Still, humans will have considerable advantages over any computer that is developed by the Human Brain Project. Humans are connected to some equally fantastic sensory devices capable of receiving vast amounts of input and then acting upon that output. For example, human stereoscopic vision is well beyond the best cameras in the world.
However, other aspects of sensory input may be less difficult to model. For example, technology to move robots through brain scanning has already been developed.
Project Green Brain
The Universities of Sheffield and Sussex are beginning to address the issue of computer brain robotic control by developing a robotic honey bee with the full mind of a bee. The bee is expected to be able to do everything a real bee can do, including finding flowers based on particular odors and is expected to be able to be used for search and rescue missions as well as mechanically pollinating crops. The project is called Green Brain. This project isn’t funded by IBM but one of their competitors NVIDIA using GPU accelerators that currently are the fastest computers in the world. Although not mentioned in the press release, robotic bees that can conduct search and rescue missions could presumably could also play a role in search and destroy missions. That might give the term “killer bees” a whole new meaning.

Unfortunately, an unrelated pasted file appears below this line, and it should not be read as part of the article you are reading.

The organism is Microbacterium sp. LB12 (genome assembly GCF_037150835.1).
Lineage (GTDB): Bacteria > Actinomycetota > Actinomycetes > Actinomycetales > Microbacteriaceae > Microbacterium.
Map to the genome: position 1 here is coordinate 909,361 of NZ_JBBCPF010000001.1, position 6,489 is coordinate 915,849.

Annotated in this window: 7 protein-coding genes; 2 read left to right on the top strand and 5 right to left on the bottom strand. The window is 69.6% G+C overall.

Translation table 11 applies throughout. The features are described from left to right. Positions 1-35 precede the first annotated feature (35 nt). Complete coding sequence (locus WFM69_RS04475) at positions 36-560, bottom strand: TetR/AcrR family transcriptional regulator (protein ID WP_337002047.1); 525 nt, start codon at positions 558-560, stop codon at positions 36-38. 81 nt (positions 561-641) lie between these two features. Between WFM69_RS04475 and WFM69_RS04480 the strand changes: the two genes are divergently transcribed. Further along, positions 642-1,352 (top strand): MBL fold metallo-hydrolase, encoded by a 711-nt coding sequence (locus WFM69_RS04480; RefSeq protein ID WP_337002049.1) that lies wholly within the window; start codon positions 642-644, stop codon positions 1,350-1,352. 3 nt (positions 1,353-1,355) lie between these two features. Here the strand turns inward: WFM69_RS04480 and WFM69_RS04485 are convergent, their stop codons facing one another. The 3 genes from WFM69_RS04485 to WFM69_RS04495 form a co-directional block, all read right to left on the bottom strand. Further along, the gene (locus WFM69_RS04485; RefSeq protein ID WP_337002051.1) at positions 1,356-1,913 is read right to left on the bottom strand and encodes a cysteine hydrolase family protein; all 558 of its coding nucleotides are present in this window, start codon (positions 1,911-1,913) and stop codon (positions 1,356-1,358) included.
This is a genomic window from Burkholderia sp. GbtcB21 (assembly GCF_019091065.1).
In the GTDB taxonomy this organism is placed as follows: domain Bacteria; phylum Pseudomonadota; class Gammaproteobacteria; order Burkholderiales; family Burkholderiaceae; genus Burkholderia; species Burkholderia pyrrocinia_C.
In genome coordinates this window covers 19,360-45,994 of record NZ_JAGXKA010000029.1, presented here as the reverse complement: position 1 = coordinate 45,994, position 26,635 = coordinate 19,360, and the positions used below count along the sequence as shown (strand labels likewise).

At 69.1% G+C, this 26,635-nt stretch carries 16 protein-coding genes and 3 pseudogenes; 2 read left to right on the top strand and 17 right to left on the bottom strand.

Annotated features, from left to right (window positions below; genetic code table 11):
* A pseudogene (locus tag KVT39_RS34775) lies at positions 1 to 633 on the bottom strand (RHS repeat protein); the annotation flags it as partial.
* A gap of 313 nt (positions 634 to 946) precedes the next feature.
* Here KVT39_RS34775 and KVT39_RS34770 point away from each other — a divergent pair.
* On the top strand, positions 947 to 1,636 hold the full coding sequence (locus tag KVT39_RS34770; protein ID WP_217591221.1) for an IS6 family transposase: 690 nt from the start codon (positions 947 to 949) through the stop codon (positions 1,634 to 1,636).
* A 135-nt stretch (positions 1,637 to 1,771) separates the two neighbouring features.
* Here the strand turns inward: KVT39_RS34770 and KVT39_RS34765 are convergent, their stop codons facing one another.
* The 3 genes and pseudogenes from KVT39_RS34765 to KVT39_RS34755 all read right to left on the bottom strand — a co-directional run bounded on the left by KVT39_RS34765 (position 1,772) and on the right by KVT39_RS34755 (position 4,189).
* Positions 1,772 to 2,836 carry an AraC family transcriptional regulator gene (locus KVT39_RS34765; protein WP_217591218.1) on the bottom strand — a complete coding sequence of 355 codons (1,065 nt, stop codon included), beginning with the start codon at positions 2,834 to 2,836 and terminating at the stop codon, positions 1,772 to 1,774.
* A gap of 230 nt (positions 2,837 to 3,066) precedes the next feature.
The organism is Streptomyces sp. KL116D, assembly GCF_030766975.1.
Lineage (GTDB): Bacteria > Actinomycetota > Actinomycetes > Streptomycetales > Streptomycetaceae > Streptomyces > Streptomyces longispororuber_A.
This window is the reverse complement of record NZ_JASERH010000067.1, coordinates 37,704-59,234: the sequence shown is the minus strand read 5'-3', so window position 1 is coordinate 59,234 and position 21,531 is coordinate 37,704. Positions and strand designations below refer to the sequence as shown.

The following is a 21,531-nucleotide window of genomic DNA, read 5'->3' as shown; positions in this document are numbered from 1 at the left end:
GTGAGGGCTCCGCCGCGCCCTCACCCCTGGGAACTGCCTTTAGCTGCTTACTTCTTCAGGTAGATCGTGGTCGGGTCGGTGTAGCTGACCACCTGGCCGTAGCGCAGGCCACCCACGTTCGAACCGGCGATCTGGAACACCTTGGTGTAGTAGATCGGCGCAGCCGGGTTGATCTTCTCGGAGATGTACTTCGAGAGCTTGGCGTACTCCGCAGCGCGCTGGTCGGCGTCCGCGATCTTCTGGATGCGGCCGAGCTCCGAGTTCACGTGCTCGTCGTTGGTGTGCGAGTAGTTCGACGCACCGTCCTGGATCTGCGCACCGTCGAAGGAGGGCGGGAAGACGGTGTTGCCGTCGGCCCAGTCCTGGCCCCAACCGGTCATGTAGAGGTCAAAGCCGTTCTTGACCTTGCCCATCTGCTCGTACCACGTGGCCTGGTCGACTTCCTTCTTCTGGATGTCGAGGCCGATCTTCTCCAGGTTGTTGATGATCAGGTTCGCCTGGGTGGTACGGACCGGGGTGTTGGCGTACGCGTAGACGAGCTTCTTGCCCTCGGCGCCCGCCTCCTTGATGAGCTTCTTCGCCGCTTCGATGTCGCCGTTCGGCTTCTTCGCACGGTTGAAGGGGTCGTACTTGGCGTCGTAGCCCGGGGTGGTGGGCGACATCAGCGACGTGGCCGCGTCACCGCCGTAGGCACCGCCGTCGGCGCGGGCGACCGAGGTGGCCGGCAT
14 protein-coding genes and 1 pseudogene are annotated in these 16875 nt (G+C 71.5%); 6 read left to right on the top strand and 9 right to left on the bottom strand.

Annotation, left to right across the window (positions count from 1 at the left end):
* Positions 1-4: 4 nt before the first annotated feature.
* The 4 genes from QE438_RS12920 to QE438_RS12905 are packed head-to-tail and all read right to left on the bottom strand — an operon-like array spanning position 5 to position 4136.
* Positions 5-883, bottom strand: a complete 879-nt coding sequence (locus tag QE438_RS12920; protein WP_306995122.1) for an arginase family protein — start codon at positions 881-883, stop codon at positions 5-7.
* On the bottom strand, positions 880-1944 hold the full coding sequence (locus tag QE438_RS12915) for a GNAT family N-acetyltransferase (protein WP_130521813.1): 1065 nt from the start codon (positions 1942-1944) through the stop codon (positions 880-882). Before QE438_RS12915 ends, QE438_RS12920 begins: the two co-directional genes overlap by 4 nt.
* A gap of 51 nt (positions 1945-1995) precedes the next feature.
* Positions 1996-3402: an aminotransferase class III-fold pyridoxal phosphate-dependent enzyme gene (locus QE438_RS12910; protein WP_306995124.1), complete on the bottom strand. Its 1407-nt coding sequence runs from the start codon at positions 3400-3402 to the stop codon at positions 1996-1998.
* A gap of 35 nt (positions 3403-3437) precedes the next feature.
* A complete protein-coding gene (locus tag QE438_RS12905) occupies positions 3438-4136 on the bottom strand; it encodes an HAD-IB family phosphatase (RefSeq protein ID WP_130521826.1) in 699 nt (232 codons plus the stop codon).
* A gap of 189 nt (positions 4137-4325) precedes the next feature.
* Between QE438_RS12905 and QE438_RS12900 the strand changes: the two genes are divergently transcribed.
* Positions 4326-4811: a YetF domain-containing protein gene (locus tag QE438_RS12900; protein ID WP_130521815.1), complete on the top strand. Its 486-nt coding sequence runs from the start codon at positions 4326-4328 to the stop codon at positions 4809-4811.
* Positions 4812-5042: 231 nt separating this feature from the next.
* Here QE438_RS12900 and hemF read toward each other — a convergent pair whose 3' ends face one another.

Dr James Marshall, a Reader in the Department of Computer Science published a mathematical model of bee decision making last year in the prestigious journal Science. He said